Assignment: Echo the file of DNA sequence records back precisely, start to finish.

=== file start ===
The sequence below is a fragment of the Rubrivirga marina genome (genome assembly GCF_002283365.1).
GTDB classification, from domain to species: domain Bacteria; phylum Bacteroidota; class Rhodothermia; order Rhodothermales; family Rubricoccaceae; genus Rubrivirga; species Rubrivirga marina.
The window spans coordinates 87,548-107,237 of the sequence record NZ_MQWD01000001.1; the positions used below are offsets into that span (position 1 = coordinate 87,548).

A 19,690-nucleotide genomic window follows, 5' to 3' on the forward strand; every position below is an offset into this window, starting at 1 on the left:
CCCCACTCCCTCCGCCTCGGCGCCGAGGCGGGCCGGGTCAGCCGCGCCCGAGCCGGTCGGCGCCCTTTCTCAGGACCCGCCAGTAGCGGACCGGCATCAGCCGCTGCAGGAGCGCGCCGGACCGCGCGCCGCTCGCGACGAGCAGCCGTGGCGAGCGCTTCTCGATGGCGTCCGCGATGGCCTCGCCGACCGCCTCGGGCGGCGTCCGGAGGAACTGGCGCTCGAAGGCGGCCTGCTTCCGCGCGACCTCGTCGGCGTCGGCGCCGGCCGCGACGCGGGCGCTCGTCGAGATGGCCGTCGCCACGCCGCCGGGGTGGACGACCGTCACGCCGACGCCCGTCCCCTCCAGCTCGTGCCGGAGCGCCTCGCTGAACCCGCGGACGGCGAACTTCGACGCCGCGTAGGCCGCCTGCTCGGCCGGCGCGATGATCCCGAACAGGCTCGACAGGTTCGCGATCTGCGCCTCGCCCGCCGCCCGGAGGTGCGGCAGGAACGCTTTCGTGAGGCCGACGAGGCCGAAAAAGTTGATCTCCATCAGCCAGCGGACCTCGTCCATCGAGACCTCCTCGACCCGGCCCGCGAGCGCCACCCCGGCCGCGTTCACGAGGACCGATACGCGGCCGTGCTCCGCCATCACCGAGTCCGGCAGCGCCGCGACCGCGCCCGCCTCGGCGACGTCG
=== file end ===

The sequence below is a fragment of the Rubrivirga marina genome (genome assembly GCF_002283365.1).
GTDB classification, from domain to species: domain Bacteria; phylum Bacteroidota; class Rhodothermia; order Rhodothermales; family Rubricoccaceae; genus Rubrivirga; species Rubrivirga marina.
The window spans coordinates 87,548-107,237 of the sequence record NZ_MQWD01000001.1; the positions used below are offsets into that span (position 1 = coordinate 87,548).

A 19,690-nucleotide genomic window follows, 5' to 3' on the forward strand; every position below is an offset into this window, starting at 1 on the left:
CCCCACTCCCTCCGCCTCGGCGCCGAGGCGGGCCGGGTCAGCCGCGCCCGAGCCGGTCGGCGCCCTTTCTCAGGACCCGCCAGTAGCGGACCGGCATCAGCCGCTGCAGGAGCGCGCCGGACCGCGCGCCGCTCGCGACGAGCAGCCGTGGCGAGCGCTTCTCGATGGCGTCCGCGATGGCCTCGCCGACCGCCTCGGGCGGCGTCCGGAGGAACTGGCGCTCGAAGGCGGCCTGCTTCCGCGCGACCTCGTCGGCGTCGGCGCCGGCCGCGACGCGGGCGCTCGTCGAGATGGCCGTCGCCACGCCGCCGGGGTGGACGACCGTCACGCCGACGCCCGTCCCCTCCAGCTCGTGCCGGAGCGCCTCGCTGAACCCGCGGACGGCGAACTTCGACGCCGCGTAGGCCGCCTGCTCGGCCGGCGCGATGATCCCGAACAGGCTCGACAGGTTCGCGATCTGCGCCTCGCCCGCCGCCCGGAGGTGCGGCAGGAACGCTTTCGTGAGGCCGACGAGGCCGAAAAAGTTGATCTCCATCAGCCAGCGGACCTCGTCCATCGAGACCTCCTCGACCCGGCCCGCGAGCGCCACCCCGGCCGCGTTCACGAGGACCGATACGCGGCCGTGCTCCGCCATCACCGAGTCCGGCAGCGCCGCGACCGCGCCCGCCTCGGCGACGTCG